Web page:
Judges chowed down on many cream and jam-coated scones last weekend for the inaugural ‘Canberra Scone-off’ at the Kippax Uniting Church, clearly suffering in their effort to find the best.
Well, the winner was exactly who you secretly hoped it would be.
Peter traces his baking skills back to his grandmother, who lived in Toowoomba, Queensland.
“She was president of the Country Women’s Association back in those days, and scones were a big thing for fundraisers, and she always cooked a great one.”
This know-how was clearly handed down through to Peter’s mother, who would often enter scone-baking competitions and then onto Peter himself.
“My father can’t believe that I could cook scones just like his wife,” he says.
“And I’m the only person in my house allowed to make scones.”
His mum died nearly two years ago, so when he came across news of the Canberra Scone-off, he rose to the occasion “for my mum”.
“I can do that in remembrance of her, just for a fun thing.”
But there’s more.
Peter Chapman is a public servant here in the ACT today. He moved here in 1997 and was in the Navy from 1979 to 2004. But his origins can be traced to a small town of 5000-odd people in the upper Hunter region of NSW, called (wait for it) ‘Scone’. (The only difference to the baked good is that the ‘o’ in the town says its name – although pronouncing the baked good is also a cause of contention.)
The Canberra Scone-Off, held on Saturday, 18 November, was the brainchild of three local foodies – Elias Hallaj, Serina Bird (author of The Joyful Frugalista) and Andrea Butler, founder of bakesale, an online baker directory and marketplace – and inspired by the church’s strong scone-baking tradition.
Canberrans were invited to enter their efforts into one of seven categories: plain scones, savoury scones, date scones, pumpkin scones, gluten-free scones, junior scones (for school-aged bakers), and “other scones” to allow for other varieties.
Guest judges included ACT Deputy Chief Minister Yvette Berry, Canberra Liberals leader Elizabeth Lee, Canberra Liberals MLA Peter Cain, former ACT Arts Minister Gordon Ramsay and ABC Canberra presenter Lish Fejer.
And up for grabs were vouchers from several local businesses, including bakesale, Pinot & Picasso Belconnen, Canberra Labor Club Group, BZBurgers and Coffee House, Sculptures Hair Salon, Mama Ria’s Takeaway Kippax, Ichi Cafe Kippax Fair, Hungry Brown Cow in Holt and Pizza Hut Kippax.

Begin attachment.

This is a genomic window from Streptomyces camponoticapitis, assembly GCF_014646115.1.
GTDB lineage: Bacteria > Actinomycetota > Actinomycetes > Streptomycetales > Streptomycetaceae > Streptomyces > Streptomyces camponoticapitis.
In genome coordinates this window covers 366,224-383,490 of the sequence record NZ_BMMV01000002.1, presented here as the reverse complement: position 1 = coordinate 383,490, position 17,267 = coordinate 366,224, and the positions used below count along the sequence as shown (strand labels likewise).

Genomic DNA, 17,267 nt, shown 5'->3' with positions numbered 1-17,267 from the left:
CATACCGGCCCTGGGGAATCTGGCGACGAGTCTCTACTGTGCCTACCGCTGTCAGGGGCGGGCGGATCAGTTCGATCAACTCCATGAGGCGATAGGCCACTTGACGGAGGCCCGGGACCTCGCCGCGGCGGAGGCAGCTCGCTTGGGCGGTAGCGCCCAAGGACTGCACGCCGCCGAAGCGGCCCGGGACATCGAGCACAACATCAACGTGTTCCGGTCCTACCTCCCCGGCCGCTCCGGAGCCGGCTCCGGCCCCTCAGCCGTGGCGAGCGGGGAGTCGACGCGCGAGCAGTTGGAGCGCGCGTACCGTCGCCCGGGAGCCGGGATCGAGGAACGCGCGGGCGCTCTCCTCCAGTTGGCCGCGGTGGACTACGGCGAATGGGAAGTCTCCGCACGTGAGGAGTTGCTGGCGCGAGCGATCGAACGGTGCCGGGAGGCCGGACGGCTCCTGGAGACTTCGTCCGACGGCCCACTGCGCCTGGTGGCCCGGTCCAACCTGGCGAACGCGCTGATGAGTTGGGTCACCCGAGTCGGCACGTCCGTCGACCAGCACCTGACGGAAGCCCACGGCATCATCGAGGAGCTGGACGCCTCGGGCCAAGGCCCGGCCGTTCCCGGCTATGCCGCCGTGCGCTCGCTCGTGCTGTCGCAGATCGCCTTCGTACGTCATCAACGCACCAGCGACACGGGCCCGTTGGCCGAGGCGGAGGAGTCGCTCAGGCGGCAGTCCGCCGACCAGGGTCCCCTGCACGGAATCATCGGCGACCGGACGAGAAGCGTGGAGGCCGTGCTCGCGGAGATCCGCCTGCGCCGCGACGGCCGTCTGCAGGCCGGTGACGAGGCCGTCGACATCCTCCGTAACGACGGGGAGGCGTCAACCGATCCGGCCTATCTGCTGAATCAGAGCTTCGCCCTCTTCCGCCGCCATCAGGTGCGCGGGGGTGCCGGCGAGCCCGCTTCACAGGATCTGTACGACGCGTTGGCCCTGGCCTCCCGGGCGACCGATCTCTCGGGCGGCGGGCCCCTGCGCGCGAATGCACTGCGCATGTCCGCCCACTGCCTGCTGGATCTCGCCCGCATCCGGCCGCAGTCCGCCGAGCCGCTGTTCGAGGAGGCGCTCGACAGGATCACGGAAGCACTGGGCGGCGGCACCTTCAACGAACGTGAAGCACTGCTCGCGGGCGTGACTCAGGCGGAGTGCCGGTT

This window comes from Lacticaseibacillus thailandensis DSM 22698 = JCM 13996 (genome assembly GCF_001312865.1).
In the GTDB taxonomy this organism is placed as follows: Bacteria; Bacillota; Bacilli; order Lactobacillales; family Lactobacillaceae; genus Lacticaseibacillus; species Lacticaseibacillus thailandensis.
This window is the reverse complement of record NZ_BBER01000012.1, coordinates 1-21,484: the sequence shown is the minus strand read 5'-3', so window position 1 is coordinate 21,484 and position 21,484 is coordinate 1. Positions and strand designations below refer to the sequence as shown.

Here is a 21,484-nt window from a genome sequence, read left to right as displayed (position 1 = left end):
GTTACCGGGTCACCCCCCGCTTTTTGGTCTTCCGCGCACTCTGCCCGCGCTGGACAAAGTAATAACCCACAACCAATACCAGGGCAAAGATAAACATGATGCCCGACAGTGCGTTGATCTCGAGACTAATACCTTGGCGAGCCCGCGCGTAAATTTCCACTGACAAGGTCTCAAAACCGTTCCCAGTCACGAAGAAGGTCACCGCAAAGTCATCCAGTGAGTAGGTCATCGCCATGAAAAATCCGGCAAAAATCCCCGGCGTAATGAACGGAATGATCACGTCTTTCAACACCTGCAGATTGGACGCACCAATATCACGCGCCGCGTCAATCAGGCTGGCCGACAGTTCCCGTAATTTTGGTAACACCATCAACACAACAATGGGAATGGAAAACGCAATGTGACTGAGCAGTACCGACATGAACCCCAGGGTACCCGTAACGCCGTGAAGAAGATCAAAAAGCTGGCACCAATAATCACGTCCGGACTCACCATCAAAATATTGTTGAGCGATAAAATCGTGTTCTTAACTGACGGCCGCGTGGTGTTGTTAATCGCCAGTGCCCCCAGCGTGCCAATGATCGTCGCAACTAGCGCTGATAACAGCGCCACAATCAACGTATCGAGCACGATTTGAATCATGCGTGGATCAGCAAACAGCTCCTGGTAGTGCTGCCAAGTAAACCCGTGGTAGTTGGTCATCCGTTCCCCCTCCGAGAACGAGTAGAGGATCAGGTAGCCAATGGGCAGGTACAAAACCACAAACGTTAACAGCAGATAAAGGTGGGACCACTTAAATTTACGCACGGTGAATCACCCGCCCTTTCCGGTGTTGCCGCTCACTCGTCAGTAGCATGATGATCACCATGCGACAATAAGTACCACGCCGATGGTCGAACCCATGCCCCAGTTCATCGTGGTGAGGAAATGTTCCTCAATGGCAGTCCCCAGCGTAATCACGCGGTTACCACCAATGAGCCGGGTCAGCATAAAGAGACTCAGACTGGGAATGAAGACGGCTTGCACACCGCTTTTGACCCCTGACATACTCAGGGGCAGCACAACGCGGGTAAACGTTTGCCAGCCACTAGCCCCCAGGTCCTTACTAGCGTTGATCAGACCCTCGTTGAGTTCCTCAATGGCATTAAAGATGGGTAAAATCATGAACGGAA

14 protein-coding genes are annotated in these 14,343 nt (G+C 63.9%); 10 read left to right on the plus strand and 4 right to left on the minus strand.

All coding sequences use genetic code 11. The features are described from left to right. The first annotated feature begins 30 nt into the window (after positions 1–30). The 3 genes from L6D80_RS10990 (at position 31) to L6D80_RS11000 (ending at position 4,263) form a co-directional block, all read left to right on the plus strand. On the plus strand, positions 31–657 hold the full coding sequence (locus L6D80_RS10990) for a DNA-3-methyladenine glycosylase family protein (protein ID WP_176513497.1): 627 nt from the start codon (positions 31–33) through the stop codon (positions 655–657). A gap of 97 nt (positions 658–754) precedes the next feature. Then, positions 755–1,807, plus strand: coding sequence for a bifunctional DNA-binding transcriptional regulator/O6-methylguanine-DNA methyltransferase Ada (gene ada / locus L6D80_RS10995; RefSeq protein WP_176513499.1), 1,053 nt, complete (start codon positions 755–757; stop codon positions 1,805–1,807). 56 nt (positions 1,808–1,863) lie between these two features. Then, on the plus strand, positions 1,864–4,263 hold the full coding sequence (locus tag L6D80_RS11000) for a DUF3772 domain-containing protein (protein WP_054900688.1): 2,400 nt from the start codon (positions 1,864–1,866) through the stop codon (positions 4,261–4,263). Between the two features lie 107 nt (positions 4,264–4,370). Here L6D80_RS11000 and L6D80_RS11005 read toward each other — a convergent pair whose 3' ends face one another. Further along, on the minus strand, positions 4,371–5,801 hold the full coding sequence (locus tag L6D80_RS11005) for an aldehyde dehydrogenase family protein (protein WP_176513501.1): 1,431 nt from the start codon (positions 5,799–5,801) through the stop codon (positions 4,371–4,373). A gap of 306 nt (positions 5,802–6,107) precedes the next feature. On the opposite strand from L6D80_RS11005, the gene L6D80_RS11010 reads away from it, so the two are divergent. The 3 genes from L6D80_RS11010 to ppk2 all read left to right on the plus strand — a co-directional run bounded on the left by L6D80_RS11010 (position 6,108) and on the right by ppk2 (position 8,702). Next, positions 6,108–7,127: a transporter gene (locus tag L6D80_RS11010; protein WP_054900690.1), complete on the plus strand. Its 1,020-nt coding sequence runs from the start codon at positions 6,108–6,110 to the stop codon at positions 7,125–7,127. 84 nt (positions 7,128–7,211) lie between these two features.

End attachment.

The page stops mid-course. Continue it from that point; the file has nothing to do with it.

Peter says his first batch on the morning “didn’t work out so well”, so he hastily put together a second, picked out the best four and handed them over to the judges, not expecting the result.
“I didn’t think they were a bad scone, but I didn’t think they were going to be that good,” he says.
The judges noted how not only were his efforts the perfect size and cooked well, but they also sounded hollow to tap, which means they’re fluffy inside and not doughy.
“I can’t believe it – I was quite surprised – and I just thought of mum. If she can do it, I can do it, too. So I feel pretty proud. Maybe I’ll get to go back next year and defend it.”
The secret sauce, he reckons, is a mixture of lemonade and pure cream.
“I used to use the old butter and milk way, but the old Country Women’s Association said you could use lemonade and pure cream to make a nice, even dough,” he says.
“Work it gently. And when you flatten it out, use a cutter or glass to punch it out. ‘Don’t twist it’ is what Mum always said. Twisting it makes the scones roll over, but if you cut it nicely, it will rise nicely.”
And before you ask, here’s the recipe:
The Chapman family’s Lemonade Scones
4 cups self-raising flour
300 mls pure cream
300 mls lemonade
Flour, for dusting
Milk, for glazing
Jam and whipped cream
Preheat the oven to 180 C (fan-forced) or 200 C (conventional).
Gently combine all ingredients in a large mixing bowl with a wooden spoon.
When you have a ball of dough, turn out onto a floured surface.
Lightly knead the dough for 30 seconds, then flatten the dough to approximately 3 cm thick.
Using a scone cutter or a upside-down glass, cut out the scones (do NOT twist the cutter).
Re-knead the dough and continue until all dough is used (you should be able to make 12 to 14 scones).
Place scones on a baking tray, and glaze with milk.
Bake for 12 minutes.
Let cool, and serve with jam and cream.
Original Article published by James Coleman on Riotact.